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Meet Serrena Iyer of Off Their Plate

Today we’d like to introduce you to Serrena Iyer.

So, before we jump into specific questions, why don’t you give us some details about you and your story.
Before moving to LA, I had only lived in New York City and Connecticut. I went to college at Yale, and was a trader at Goldman Sachs in New York City. After a number of years in finance, I went to Harvard Business School, planning on returning to Wall Street afterwards.  But I’ve always loved film and TV- especially kids’ entertainment, with its artistry and power to connect families and shape how we see the world for the better. I eventually realized it was a passion worth pursuing, and instead of going back to finance, I ended up moving here to work at DreamWorks Animation.

I had only been in Los Angeles for a year and a half when the COVID-19 crisis hit. In the first couple weeks, I noticed classmates posting about Off Their Plate in other cities. Founded in Boston by my incredible HBS Classmate, Natalie Guo, Off Their Plate has a simple formula to spread a lot of good. We 1) collect donations, 2) spend them on meals from local restaurants so they can keep their staff employed, and 3) donate these meals to those on the frontlines of COVID-19.

When I read about OTP, I thought it was an incredibly elegant way to help a lot of people and messaged Natalie to suggest an LA restaurant. It turned out OTP had just launched in LA and they were looking for someone to take over running and growing the operation here.  Given I still have a day job that I love, I was a bit daunted by the task, but realized this was one of the most impactful ways I could personally help fight this crisis that’s affecting so many people.  So I felt compelled to jump in and do my best!

It has turned out to be one of the most rewarding experiences I’ve ever had. In only a few short weeks, our LA team has grown to be 25-strong, made up of folks ranging from management consultants and lawyers, to culinary students and college freshmen– every single one of them, an unpaid volunteer balancing OTP with work or school.  Because of this team and the broader OTP movement, we’ve grown rapidly.  We are working with 25 hospitals/health clinics and 19 restaurants across the county.  Our operational team has worked closely with our partners to make sure we’re meeting their needs and helping them succeed.  And we’ve used the analytical brains on our team to dive into research and ensure that every donated dollar goes to places where it can have the most impact.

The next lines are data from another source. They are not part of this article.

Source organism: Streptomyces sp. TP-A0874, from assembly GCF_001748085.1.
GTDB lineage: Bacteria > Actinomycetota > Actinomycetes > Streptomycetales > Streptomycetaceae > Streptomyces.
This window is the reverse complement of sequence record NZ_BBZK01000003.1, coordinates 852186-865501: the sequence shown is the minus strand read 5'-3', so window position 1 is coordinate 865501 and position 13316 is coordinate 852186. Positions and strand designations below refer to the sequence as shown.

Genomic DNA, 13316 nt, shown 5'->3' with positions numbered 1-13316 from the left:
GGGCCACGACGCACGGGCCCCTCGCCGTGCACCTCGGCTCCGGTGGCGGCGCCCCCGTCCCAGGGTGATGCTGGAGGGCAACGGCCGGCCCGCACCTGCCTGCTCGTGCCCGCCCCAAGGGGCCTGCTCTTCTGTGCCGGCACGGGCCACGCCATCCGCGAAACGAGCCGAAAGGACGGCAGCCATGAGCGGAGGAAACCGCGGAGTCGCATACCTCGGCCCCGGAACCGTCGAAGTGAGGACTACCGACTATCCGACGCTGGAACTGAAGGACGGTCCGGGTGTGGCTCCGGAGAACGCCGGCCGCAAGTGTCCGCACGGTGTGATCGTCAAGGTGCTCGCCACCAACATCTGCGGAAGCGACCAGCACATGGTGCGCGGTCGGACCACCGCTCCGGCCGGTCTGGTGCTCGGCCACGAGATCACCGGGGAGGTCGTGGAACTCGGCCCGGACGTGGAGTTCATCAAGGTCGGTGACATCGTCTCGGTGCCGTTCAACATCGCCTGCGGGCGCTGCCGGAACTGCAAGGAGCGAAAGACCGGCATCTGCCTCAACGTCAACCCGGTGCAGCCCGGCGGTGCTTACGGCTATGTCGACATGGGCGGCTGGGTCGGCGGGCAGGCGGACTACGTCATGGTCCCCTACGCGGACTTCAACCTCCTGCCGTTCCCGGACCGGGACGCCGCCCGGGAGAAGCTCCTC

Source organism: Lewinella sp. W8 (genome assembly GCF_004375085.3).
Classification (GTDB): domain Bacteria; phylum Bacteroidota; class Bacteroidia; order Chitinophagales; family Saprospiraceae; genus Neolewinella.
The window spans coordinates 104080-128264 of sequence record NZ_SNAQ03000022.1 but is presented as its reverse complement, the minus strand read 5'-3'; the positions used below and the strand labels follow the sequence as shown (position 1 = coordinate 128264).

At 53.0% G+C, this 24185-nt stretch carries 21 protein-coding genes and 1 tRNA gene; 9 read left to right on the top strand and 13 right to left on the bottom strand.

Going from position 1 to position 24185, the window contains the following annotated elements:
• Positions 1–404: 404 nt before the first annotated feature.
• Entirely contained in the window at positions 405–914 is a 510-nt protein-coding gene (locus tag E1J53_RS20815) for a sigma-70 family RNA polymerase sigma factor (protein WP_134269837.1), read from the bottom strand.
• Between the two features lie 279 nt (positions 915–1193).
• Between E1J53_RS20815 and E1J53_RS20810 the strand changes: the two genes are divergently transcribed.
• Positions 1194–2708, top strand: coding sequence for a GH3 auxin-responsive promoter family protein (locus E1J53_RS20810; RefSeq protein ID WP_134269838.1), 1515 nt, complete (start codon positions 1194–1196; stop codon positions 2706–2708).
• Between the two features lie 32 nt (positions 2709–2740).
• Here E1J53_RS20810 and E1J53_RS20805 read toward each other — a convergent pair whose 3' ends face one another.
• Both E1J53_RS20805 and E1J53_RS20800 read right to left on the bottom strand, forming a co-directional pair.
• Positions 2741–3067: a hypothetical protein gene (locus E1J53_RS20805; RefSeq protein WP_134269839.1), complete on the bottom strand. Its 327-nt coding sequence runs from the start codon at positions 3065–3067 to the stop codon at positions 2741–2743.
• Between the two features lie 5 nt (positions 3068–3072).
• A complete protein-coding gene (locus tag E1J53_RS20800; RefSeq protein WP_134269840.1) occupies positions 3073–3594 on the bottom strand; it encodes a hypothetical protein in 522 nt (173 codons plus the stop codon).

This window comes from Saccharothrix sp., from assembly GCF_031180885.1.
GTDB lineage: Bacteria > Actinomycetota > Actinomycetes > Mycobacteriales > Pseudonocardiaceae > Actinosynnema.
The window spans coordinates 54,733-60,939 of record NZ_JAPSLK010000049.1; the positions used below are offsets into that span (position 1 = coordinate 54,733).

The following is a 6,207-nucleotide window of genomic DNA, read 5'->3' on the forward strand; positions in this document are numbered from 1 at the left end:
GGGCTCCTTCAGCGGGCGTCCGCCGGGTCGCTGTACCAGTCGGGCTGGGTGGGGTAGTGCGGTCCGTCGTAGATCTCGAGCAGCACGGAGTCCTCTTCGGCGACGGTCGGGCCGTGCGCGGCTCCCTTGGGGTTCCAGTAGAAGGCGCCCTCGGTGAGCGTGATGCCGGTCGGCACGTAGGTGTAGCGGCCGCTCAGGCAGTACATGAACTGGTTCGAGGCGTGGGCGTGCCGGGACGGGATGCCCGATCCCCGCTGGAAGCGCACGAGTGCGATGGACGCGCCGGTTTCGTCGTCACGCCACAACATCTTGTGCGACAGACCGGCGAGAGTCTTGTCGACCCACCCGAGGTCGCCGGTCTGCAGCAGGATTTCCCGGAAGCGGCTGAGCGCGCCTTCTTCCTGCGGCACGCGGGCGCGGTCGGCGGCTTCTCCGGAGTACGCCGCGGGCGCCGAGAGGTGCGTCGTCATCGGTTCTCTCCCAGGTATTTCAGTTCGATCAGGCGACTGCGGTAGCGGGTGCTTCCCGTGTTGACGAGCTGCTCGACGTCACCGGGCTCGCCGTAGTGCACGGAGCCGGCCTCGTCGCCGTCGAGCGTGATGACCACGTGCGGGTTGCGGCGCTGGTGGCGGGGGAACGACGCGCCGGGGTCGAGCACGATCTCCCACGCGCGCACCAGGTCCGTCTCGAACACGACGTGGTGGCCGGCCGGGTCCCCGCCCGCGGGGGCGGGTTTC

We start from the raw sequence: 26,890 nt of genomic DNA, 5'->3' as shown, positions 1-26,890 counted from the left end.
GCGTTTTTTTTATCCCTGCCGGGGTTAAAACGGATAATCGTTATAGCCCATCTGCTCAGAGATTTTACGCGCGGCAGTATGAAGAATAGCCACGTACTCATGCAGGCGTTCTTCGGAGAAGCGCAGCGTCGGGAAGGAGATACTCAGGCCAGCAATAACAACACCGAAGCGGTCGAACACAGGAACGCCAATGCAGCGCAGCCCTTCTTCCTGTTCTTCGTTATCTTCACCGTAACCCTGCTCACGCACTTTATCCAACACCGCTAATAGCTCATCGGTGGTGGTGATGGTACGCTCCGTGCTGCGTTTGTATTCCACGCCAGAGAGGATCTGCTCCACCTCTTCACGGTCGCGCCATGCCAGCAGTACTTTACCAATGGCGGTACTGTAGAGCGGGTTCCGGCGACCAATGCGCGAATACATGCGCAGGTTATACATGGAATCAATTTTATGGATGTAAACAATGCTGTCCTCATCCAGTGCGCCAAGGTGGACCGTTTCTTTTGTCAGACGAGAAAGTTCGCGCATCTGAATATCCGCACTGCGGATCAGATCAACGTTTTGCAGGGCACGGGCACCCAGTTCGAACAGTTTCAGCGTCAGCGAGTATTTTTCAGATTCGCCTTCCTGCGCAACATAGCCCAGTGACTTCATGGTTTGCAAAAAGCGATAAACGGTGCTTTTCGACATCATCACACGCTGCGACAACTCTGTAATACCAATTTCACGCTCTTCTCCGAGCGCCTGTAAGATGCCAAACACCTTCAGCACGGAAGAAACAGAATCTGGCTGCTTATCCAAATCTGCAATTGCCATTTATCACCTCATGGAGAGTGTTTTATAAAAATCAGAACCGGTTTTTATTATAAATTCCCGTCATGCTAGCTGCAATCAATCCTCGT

Los Angeles Mayor Eric Garcetti talked about us in one of his daily briefings, saying we embodied “the Angeleno spirit at work.”  We’ve been further supported by folks like Nick Kroll & John Mulaney on their Oh Hello podcast, as well as a number of corporations like Farmers Insurance, Amazon Studios, Estrella Jalisco, and Bumble.  Even former President Barack Obama posted about the national Off Their Plate movement on his Instagram.

Finally, and most importantly, we’ve had the real pleasure of hearing from restaurants and hospitals that our work is making a difference– both economically and emotionally, as our partners and their employees see that folks are thinking of them and donating their money and time to help.

As Helene Henderson, the founder of Malibu Farms, said, “When we joined Off Their Plate, we joined a journey of hope, a reason to get up in the morning and to keep moving, a belief in the future and in all things good. Chefs, cooks, restaurant employees have always been makers. Every person wanted to be part of the solution and help where we could. We are incredibly grateful that we can continue to make and to give, during this crisis.”

As a relatively recent transplant, I have found that getting to know LA through my OTP experience has brought me to love this city exponentially more– certainly not what I expected from self-isolating in my apartment! But I’ve had the great luck to work with some of the most extraordinary Angelenos, from my OTP team to our resilient restaurant and hospital partners.

And if those people don’t make this place home, I don’t know what else could.

Has it been a smooth road?
A first awkward challenge we faced was that stay-at-home had already started when we all started working together! Of the 25 people on my team, I’ve only ever met two face-to-face! Instead, we’ve had to virtually develop trusting relationships as we collaborated to grow Off Their Plate’s impact in LA.